Rooted:Serve Mental Health Awareness Community Conversation
Time & Location
About the Event
We invite you to Rooted Women's Ministry on Tuesday, March 4th at 6:00pm for an open conversation about mental health advocacy and awareness in our community. We believe in the importance of opening the conversation between the church (by church we mean the church as a collective body of believers regardless of denomination), people struggling with mental health conditions, and mental health professionals. There so much stigma and shame associated with people struggling with mental health conditions. In addition, there is little to no discussion about it within the church.
Our hope and prayer for the evening is to have an open conversation and brainstorm how we as a community (mental health professionals, church/ministry leaders, and those battling mental health conditions) can collaboratively use the resources we have to raise awareness, advocate and better serve people with mental health conditions in our community. We honestly believe by having open conversations and truly listening to one another we can come up with great ways to support, love, and help those who are walking through suffering associated with various mental health conditions.
Two-thirds of individuals with a known mental health condition never seek professional treatment. Most individuals battling mental health conditions will typically seek the help/advice of their church pastors/ministry leaders or close family/friends before they will seek help from their doctor, therapist or other mental health professional. The reason, again, the stigma, shame, and discrimination associated with mental health conditions in our society. Also, other barriers to treatment are an issue as well, like cost, no insurance, and the inability to recognize mental health signs/symptoms in themselves and others. This information alone points towards the importance of equipping those within the faith-based community with the information needed to identify, recognize and respond to someone in need.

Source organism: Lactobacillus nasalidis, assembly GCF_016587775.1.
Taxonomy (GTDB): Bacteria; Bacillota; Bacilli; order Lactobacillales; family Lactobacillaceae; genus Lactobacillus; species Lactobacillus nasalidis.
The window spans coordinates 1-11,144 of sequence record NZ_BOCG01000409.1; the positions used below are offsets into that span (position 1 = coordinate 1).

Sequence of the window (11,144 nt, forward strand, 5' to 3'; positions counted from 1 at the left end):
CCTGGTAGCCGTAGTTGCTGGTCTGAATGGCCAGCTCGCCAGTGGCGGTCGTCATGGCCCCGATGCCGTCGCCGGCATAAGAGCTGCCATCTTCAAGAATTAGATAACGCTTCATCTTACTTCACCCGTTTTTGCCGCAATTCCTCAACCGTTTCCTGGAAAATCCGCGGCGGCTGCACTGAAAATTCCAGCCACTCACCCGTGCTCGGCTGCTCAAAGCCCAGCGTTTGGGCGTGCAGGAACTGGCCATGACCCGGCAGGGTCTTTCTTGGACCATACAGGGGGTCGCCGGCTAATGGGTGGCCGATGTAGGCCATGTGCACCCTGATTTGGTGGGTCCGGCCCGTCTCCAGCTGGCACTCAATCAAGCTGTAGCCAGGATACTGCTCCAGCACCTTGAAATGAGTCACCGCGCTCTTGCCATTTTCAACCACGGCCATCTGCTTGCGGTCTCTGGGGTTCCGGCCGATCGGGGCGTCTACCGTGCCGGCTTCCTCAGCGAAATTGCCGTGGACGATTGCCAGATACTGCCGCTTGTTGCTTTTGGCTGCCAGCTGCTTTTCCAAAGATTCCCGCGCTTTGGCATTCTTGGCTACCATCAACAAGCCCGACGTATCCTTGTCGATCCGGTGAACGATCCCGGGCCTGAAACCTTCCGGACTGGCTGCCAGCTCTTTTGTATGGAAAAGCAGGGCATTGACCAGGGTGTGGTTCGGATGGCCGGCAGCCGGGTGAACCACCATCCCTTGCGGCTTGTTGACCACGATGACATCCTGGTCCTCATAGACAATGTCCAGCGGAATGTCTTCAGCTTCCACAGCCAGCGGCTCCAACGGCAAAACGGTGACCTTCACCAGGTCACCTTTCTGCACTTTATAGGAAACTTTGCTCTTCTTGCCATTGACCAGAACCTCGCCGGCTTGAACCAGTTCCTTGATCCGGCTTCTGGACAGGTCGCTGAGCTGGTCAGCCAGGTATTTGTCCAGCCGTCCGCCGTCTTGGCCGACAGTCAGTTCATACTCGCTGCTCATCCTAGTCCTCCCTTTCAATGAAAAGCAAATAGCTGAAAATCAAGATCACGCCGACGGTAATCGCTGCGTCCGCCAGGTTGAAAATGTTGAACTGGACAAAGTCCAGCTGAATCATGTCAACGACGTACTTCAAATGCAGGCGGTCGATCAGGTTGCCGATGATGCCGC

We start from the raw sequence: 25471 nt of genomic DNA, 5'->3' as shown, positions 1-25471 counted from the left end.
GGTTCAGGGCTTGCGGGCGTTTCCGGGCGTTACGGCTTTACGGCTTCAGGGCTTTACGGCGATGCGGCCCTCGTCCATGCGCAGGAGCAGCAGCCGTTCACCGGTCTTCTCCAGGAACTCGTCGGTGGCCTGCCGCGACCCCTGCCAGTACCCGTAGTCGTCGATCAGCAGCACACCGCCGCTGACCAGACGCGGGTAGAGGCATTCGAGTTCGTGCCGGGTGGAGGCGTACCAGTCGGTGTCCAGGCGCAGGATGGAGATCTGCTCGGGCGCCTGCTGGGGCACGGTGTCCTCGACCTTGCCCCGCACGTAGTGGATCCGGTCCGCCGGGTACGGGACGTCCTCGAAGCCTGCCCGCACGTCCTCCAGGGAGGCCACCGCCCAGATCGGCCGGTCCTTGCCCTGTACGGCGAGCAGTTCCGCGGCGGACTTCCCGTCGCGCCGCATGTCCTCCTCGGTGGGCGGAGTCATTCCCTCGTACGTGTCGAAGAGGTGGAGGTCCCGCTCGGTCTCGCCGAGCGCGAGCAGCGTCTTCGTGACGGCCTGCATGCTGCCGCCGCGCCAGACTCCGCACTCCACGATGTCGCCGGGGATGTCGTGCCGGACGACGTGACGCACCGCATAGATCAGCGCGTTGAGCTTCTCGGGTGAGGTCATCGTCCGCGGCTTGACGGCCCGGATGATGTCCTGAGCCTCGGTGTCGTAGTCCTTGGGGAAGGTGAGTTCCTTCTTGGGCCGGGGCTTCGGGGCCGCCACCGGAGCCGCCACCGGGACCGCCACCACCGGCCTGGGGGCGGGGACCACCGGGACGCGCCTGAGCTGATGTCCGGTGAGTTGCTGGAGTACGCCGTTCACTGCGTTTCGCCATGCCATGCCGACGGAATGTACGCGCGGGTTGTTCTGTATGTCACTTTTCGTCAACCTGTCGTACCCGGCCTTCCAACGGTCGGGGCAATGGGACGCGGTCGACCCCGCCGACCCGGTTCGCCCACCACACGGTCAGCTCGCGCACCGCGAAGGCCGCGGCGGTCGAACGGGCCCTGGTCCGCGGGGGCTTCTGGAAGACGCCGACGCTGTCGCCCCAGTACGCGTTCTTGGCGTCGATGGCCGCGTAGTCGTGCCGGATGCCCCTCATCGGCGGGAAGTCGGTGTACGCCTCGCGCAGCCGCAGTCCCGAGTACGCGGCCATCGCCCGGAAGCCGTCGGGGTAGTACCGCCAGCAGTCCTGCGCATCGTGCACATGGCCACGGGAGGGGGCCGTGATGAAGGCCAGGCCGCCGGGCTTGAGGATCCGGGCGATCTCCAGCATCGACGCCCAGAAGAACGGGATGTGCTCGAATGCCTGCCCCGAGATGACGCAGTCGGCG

God created us for community and relationships; we were made to do this life together. I feel strongly that people battling mental health conditions truly need to be able to see, feel and experience the hope that can only be found in Jesus. I feel as the church (a body of believers) it is our responsibility to love people well and that includes all people. We are to carry one another’s burdens. We are to share and show God’s love. We are to be intentional and missional in this one short life we have here on earth. Eternity starts now, what we do now, how we love and serve one another matters.
• 300,000,000 people worldwide of all ages suffer from depression.
• 1 out of every 13 people suffer from anxiety worldwide.
• Anxiety disorders are the most common mental illness in the U.S., affecting 40 million adults in the United States age 18 and older.
• Close to 800,000 people die due to suicide every year, which is one person every 40 seconds.
• Suicide is the 2nd leading cause of death in the U.S. for people ages 10-34.
• 22 Veterans and 1 Active duty military commit suicide every day.
• 1 in 5 adults in the U.S., almost 47,000,000 experience mental illness within a given year. With anxiety and depression as the top two.
• In the U.S., almost half of adults (46.4 percent) will experience a mental illness during their lifetime.
• One of the biggest barriers to care is the social stigma associated with mental health conditions.
• On average, people typically suffer for 11 years before seeking treatment.
**Data and statistics from WHO, CDC and ADAA
Let’s break the silence, shame, and stigma together! Join us in brainstorming about what we can do to support each other and our community!
 “Mental Disorders Affect One in Four People,” World Health Organization, accessed February 10, 2020, https://www.who.int/whr/2001/media_centre/press_release/en/.
 Galatians 6:2, NIV.